• Donate to The Penn Fund in honor of our reunion! We want to break the 25th reunion participation giving record and every gift matters!
  • Do you have old photos or mementos from our time at Penn? Photos of Spring Fling? Football at Franklin Field? Classes at DRL? We are taking a trip down memory lane and would love for you to share your memories with our class in a future post. Please email us!
  • Book your hotel room or AirBnB now! See our class website for details.











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Filed under 25th Reunion, Alumni Weekend, Class of 1993, Kiera R.

Family Traditions at Penn

By: Lindsey Klinger-O’Donnell

Virginia Webster Hilligoss Patton, CW’67, recently returned to campus for a very special Alumni Weekend. Virginia celebrated her 50th Reunion and spent the weekend reminiscing and catching up with fellow classmates, alumni, and her three siblings. She spoke with Penn Alumni Relations about her college experience, fondest memories, and family connections to Penn.

Virginia is the youngest of four siblings. Her two older brothers, Spencer Webster, W’57, and Richard Webster, W’58, and older sister, Linda Webster Huggler, CW’62, all attended Penn in the late 1950’s and early 1960’s. From an early age, Virginia felt a strong impetus to not only attend college but specifically the University of Pennsylvania. With such strong family ties to the University, Penn was really the only choice in her mind. While at Penn, Virginia and her sister were student-athletes, playing on the Women’s Field Hockey team. They were also members of the Tri Delta Sorority. They still value the strong friendships and bonds they made there.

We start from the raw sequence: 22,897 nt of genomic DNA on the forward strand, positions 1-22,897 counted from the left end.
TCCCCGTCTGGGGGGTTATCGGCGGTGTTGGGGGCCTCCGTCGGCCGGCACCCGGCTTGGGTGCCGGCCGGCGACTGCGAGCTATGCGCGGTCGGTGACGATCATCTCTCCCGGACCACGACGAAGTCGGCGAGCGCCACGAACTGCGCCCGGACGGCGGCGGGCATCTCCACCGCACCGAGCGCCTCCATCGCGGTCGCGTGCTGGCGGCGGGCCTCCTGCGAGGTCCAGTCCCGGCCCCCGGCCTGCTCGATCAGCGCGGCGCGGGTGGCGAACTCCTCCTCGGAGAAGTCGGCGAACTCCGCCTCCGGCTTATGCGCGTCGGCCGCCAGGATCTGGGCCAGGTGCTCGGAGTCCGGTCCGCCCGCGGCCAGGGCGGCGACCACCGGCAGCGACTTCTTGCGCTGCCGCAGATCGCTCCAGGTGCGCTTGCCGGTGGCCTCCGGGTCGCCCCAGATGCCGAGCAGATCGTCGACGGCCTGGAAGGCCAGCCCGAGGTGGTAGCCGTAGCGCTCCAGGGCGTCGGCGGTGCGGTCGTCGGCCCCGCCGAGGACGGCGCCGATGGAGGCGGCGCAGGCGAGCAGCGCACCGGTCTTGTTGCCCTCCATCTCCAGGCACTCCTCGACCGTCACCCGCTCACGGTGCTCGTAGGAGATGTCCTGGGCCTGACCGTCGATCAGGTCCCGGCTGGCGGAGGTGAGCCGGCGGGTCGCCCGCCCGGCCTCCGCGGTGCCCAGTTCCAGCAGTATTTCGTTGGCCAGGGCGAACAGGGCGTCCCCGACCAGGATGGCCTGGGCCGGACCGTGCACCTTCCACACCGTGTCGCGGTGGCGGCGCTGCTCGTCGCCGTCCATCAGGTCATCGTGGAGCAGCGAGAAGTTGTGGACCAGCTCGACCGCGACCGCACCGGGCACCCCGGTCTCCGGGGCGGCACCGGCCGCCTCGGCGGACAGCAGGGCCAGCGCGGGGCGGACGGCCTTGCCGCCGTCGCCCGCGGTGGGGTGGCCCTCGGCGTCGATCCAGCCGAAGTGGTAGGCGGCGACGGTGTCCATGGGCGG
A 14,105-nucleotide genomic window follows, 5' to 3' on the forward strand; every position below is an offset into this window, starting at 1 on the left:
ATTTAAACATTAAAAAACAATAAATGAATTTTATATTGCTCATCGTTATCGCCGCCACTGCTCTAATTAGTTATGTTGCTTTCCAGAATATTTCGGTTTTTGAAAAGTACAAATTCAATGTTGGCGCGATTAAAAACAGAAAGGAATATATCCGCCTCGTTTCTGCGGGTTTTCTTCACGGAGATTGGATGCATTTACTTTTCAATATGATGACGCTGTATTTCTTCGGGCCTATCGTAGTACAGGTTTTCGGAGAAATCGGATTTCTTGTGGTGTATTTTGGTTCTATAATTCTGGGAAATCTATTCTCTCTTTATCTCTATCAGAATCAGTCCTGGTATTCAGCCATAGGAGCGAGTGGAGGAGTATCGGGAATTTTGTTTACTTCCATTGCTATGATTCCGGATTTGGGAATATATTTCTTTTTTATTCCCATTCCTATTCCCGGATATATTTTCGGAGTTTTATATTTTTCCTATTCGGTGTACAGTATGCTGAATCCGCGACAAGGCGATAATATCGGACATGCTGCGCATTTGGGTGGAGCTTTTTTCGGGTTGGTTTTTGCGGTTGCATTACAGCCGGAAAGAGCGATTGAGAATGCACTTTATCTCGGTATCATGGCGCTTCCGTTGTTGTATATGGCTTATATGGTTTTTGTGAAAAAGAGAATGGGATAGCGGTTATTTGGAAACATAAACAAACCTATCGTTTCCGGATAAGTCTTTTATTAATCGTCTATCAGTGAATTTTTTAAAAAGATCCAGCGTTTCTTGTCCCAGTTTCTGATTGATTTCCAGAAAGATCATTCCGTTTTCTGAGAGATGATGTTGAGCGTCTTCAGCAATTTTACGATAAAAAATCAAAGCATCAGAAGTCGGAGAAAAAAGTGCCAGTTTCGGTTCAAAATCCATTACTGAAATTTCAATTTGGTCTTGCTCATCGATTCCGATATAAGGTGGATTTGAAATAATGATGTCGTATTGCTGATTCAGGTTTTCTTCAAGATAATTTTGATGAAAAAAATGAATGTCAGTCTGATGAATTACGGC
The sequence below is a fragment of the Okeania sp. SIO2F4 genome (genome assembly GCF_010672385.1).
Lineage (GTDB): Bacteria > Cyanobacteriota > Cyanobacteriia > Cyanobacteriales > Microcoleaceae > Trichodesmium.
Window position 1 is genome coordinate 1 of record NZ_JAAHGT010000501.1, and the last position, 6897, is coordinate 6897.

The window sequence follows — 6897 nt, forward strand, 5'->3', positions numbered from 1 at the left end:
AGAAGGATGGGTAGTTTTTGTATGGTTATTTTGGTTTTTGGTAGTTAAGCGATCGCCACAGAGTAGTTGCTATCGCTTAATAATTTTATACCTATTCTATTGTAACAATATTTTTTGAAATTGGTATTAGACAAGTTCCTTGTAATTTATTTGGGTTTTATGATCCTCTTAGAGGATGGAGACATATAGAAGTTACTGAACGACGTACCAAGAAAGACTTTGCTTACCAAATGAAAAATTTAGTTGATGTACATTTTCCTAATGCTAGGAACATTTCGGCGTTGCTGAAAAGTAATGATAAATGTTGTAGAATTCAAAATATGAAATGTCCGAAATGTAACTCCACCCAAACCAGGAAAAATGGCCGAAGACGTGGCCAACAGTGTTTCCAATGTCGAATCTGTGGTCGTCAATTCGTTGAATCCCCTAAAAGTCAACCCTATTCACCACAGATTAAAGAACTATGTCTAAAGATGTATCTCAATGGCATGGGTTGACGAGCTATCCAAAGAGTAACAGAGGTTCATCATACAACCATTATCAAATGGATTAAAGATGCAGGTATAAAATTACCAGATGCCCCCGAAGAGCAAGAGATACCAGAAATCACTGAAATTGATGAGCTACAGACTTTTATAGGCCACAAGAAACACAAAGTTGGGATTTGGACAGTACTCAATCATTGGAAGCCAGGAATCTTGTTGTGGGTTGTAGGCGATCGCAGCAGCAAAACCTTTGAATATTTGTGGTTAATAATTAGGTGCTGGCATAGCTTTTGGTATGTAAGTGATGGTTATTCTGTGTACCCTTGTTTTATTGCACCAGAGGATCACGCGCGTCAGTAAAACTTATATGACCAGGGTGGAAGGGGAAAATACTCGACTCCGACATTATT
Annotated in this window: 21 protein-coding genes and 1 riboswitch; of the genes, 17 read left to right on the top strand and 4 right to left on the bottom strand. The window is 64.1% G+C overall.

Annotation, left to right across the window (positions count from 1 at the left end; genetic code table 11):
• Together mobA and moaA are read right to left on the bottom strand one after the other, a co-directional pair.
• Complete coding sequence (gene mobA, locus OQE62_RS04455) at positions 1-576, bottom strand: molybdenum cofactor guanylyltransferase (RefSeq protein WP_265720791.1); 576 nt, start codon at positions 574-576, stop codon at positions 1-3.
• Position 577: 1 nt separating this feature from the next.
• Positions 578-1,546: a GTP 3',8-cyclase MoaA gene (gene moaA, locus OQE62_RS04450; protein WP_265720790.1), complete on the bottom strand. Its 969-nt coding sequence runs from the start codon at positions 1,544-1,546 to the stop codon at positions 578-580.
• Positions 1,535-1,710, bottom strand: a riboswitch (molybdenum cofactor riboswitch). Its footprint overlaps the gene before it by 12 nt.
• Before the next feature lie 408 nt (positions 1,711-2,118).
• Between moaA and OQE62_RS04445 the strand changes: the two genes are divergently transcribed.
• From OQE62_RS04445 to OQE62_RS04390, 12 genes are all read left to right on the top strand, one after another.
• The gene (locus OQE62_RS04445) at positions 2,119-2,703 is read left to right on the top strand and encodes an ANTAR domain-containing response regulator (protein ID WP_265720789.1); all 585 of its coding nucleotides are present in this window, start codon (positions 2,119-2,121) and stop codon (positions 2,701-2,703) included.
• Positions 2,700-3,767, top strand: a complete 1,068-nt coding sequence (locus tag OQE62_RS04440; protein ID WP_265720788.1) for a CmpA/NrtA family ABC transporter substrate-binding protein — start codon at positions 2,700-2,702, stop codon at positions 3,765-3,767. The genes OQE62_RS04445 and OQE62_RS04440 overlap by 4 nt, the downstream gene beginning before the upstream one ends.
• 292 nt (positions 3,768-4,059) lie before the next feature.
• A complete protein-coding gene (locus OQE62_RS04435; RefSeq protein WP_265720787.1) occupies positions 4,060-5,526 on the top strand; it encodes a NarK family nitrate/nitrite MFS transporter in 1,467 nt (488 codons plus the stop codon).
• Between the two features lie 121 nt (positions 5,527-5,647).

Although Virginia grew up in Suburban Philadelphia with her family, she later moved to California and does not have an opportunity to return to campus often. This made Virginia’s homecoming to Penn even more meaningful. She remarked on how much the campus has changed, with so many new buildings and spaces. However, some buildings remained seemingly untouched, like the iconic architecture of Houston Hall, with its comfortable interior spaces and fireplaces. Virginia commented that Houston Hall had always been a common meeting place for her and her classmates. In that regard, not much has changed.

Virginia went on to share one of her most memorable moments from her time at Penn. In her Senior year, Virginia became the first woman to sit on an athletic board when she took on the role of President of Women’s Athletics. Virginia remembers advocating to an all-male board about the need for better facilities and equipment for Women’s Athletics. However, it’s safe to assume that after Alumni Weekend, one of Virginia’s fondest memories of Penn is probably this photo of her and her three siblings enjoying the Alumni Picnic. What a special moment it must have been to come back and share in this Penn Tradition together.


(Photo credit: Lisa Godfrey Photography)

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Filed under Alumni Profile, Alumni Weekend, Uncategorized

What Happens at Alumni Weekend? (49 Weeks To Go)

By Kiera Reilly, C’93

The clock is ticking, and our 25th reunion will be here before we know it (May 11 – 14, 2018). This week, we received the link to our class’  hotel room block for the weekend, and we encourage you to make your room reservations now as hotels are often completely booked. You can book by clicking this link or you can also call (800) 320-5744 to book over the phone.

What exactly happens on those four days of Penn Alumni Weekend? Here is a preview of what to expect. We will have more details on our class’ specific programming closer to May, but we want to give you time to consider joining us for the entire weekend!